Review: Wide Asleep

Wide Asleep
Wide Asleep by Nick Nolan
My rating: 2 of 5 stars

This book honestly just left me confused and disappointed. I’d read the first two books in the series, Strings Attached and Double Bound, and quite liked them. Plus I really like Nolan’s writing style so although it had been four years since I read DB, I knew I wanted to read Wide Asleep. Unfortunately this time the book didn’t work for me at all. Whereas I’d loved the characters and general mystery involved in the previous books, this time the plot felt convoluted and all over the place with no cohesion. I wasn’t entirely sure what the point of the book was when I finished. The writing repetition was odd and not something I’m used to reading with Nolan’s work. Although I tried hard to suspend disbelief with the fairy tale connection, the ghosts and past life regression just made me sigh. Neither one adds to the story and in fact diluted the main theme of the mystery. Sadly this ended the series on a bad note for me and I struggled to force myself to finish the last third.

The plot starts off with Jeremy and Arthur now four years older. Arthur’s relationship has ended and now he wants to get back with Jeremy despite the age difference that once was a problem. Jeremy has had a rough time with the separation and has spiraled into excessive drinking, drugs, and money problems. Arthur has come back to save him and the two quickly get back together to fix Jeremy’s problems and finally have a happy ending. They must deal with the crooked (evil) ex-boyfriend and Arthur’s health problems along the way.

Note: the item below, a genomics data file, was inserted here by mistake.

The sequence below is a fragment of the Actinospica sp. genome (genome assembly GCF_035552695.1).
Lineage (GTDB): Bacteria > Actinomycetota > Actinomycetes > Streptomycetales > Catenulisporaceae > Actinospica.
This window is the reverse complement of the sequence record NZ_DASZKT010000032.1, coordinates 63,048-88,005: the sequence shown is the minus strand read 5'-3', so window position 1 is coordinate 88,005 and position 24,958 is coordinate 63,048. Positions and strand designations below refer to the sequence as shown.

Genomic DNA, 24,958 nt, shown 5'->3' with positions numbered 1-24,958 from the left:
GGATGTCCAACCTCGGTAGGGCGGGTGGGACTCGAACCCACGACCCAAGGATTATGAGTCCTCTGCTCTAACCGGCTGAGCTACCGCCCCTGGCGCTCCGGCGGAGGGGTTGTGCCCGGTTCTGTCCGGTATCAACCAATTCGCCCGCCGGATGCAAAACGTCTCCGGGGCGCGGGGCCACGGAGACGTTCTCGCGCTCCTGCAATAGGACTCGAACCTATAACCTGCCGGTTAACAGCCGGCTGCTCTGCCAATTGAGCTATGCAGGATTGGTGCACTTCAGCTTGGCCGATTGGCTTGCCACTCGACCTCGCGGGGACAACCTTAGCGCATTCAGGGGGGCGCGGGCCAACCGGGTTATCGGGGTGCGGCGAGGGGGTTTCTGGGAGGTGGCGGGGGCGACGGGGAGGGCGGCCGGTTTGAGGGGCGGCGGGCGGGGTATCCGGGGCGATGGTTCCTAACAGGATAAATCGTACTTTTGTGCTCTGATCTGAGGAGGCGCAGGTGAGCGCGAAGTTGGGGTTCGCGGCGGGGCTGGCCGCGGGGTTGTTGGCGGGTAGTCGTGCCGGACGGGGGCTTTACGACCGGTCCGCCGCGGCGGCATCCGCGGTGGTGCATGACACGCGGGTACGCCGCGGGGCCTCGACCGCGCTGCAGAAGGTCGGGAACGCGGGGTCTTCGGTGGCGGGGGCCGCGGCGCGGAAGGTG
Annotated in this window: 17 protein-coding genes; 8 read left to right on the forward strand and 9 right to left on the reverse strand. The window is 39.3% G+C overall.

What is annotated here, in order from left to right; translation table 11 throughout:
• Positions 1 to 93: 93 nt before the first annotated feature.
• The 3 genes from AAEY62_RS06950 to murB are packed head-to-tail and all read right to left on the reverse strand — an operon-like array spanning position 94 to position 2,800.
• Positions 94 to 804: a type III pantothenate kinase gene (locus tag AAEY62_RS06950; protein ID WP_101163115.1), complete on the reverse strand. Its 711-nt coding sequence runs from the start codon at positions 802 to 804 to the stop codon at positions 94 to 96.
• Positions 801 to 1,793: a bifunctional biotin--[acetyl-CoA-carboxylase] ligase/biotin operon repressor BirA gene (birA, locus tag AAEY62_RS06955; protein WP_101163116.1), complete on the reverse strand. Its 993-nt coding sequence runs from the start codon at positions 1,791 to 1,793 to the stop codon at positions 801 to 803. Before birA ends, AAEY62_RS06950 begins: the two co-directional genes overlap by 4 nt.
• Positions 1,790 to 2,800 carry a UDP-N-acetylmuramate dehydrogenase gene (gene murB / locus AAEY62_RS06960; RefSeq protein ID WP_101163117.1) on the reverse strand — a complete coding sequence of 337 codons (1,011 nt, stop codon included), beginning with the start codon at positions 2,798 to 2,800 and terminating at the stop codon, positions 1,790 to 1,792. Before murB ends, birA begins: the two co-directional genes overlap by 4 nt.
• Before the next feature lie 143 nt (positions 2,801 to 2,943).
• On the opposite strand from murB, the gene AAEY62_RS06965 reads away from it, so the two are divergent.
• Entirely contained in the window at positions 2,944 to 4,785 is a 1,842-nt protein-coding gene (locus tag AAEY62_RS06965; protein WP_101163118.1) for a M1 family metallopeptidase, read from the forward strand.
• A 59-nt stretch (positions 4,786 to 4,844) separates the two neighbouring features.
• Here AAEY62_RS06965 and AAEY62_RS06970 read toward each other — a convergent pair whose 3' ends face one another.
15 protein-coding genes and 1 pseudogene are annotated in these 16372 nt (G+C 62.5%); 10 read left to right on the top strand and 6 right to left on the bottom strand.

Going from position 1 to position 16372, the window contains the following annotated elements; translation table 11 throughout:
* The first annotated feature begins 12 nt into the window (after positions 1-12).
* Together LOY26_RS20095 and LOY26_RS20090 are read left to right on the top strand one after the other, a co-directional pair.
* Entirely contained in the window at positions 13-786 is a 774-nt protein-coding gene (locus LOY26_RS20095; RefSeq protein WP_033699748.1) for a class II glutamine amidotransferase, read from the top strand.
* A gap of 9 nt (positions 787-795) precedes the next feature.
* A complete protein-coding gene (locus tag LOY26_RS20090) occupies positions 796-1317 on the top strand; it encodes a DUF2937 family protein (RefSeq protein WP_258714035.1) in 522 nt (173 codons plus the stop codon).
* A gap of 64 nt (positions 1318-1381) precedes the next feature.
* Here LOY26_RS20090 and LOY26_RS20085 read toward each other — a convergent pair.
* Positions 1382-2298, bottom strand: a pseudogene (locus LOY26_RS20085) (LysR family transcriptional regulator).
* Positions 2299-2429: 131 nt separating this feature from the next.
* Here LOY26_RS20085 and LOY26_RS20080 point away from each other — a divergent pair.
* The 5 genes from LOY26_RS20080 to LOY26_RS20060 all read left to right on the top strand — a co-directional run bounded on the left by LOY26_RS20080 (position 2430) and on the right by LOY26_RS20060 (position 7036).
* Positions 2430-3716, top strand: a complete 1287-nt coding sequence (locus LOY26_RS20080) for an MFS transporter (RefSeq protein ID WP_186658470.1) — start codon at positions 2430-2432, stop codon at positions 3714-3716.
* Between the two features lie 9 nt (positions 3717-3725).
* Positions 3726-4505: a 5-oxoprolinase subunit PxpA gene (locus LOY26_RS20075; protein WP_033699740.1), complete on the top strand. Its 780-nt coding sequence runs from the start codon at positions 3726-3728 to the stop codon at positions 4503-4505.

What I liked most about the book was the characterization. All the characters have significant amount of effort put in to make them seem real and three-dimensional. Some of them are classically evil and way too stereotypical but I think the correlation to the fairy tale was done on purpose. I liked that the characters are deeply flawed. Arthur constantly shields Jeremy and treats him like a son versus a lover, which prevents Jeremy from actually maturing. At the same time Jeremy acts pretty immature a lot of the book so it’s not surprising he makes poor choices as well. The two men talk a lot about honestly and full disclosure but mostly keep things from each other. This didn’t bother me so much as pointed out how flawed and multifaceted the characters were portrayed. They’re not epic lovers in my opinion, despite the lengthy attempt to say so with the past life tangent, but simply a couple that wants to be together but doesn’t quite know how to make it work.

Beyond the characters I struggled with this book. The writing is really incredible in some places but then breaks down in others. There is a lot of repetition in the writing, “hay is for horses” nonsense, and general dialogue tags that are repeated to the point that I started to notice those details instead of the story itself. I didn’t like the addition of the ghosts, the fellating sirens, or the past life regression tangents as they seemed to derail the point of the story, which supposedly is about clearing Jeremy from the illegal habits of his ex-boyfriend. Instead the story became about the daily minute of Arthur’s disease, miraculously recovered, and their house. The pace was so uneven that it was tough to read many times. It would pick up with the action of Lazarro, then slow down when there was no tension between Arthur and Jeremy, then speed up in Greece, then slow down with the illness and house renovations, and on and on.

Overall I just found the story kind of silly and not anywhere near as compelling as previous books in the series. I don’t know what the point of keeping Jeremy and Arthur apart at all was considering they immediately got back together with no resistance or drama and the external dramas of the money, illness, and illegal activity seemed almost unimportant and easily resolved. This simply wasn’t the complex well developed and engaging story I’ve come to expect from Nolan. However judging by the numerous positive reviews, I may be alone in my thinking.

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